The world's attention may be focused on the HMAS Success, but the ship's commander, Captain Allison Norris, says her crew's attentions are very much on the job at hand.
Speaking from about 900 nautical miles (1670 kilometres) south-west of Perth, Captain Norris told Fairfax Media by phone that the crew's focus is being channelled by the knowledge they need to provide answers to the loved ones of the people on board the missing flight MH370.
"Obviously they're very conscious of the 239 families who have been waiting expectantly for the last two weeks for any sort of information," she said. "We've been tasked to do whatever we can to try and find any pieces of wreckage of this aircraft and ... help them get the answers they're looking for."
The Success expects to reach the search area by Saturday afternoon but faces rough weather on Sunday. Barring further information from the six surveillance planes working overhead, the ship will head first to the most likely place to find the two objects identified by the satellites, taking into account ocean currents during the six days since the images were taken.
Once there, members of the 220-strong crew will start searching the old fashioned way, standing up on the upper decks with binoculars and scanning the sea. While the ship has sophisticated radar systems, these will be of little use for the kind of debris expected to be left from the plane.
"We will place lookouts around the upper decks and we will slow down and proceed through the area, conducting a search pattern to see if we can see objects or anything resembling wreckage," Captain Norris said.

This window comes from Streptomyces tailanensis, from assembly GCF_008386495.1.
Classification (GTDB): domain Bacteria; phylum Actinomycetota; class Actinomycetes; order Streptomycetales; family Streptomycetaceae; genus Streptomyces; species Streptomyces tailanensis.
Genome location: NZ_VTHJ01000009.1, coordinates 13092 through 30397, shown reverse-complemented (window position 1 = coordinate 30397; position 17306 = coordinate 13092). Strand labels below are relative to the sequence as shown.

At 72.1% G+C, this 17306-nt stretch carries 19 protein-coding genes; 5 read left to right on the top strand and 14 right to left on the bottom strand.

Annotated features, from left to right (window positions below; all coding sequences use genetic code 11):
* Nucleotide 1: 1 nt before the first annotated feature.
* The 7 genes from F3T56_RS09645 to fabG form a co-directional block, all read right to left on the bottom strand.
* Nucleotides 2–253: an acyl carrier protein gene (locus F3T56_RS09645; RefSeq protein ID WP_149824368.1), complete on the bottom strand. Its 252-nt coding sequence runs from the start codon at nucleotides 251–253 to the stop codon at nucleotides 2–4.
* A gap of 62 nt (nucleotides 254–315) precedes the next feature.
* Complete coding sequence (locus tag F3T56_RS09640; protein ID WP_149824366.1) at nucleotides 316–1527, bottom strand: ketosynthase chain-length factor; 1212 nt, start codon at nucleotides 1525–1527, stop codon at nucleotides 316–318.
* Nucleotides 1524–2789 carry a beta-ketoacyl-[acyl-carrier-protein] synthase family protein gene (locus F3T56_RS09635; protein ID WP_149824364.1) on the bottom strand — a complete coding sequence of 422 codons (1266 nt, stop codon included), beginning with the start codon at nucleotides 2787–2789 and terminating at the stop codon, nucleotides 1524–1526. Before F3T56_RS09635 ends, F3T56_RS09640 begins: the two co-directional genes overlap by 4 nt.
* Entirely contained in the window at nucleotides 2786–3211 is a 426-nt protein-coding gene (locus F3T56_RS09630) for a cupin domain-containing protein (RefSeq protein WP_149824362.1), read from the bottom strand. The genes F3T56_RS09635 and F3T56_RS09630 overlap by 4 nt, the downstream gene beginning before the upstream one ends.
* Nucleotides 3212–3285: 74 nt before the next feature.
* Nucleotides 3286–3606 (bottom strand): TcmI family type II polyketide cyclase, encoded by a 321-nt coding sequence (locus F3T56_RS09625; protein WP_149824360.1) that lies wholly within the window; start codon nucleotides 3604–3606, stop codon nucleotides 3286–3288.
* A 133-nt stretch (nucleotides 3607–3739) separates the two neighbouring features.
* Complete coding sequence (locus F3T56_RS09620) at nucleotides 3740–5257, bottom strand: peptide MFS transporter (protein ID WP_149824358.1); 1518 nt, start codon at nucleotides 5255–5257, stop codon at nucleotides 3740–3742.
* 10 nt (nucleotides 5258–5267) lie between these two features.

Weather forecasts suggest that by Sunday, "sea states of three or four" are expected - which in lay terms translates to waves of up to four metres. It won't be easy to spot anything in the sea.
"We are reliant on the weather being kind to us and our visual aides to help us search," Captain Norris said. "As you can imagine, in that state [three to four], the ship is moving around a lot and it's very difficult to maintain that visual look on the horizon. Things will disappear in peaks and troughs and it's hard to maintain, if you catch a glimpse of something, whether it's still there or whether you imagined it."
If the Success does find anything, it has a crane to haul the debris on board, depending on the size and weight. It also has inflatable boats to check out debris closely and even diving equipment - though these will be difficult to use in the kind of weather forecast for Sunday.
It is a prospect, however distant it might appear nearly two weeks after the plane went missing, that there could still be people clinging to life rafts or wreckage. It is a slim hope, but one that the crew is mindful of.
"We are looking at all eventualities including the fact that there may be people in the water," Captain Norris said. "We don't know what sort of state those people might be in ... but we are planning for all eventualities for any sort of recovery."
As the Success was making full steam for the search area, China announced it was sending at least three of its own warships down to help - a fact Captain Norris welcomed.
"I welcome any support from any nation ... to provide assistance wherever they possibly can and I look forward to working with them," she said.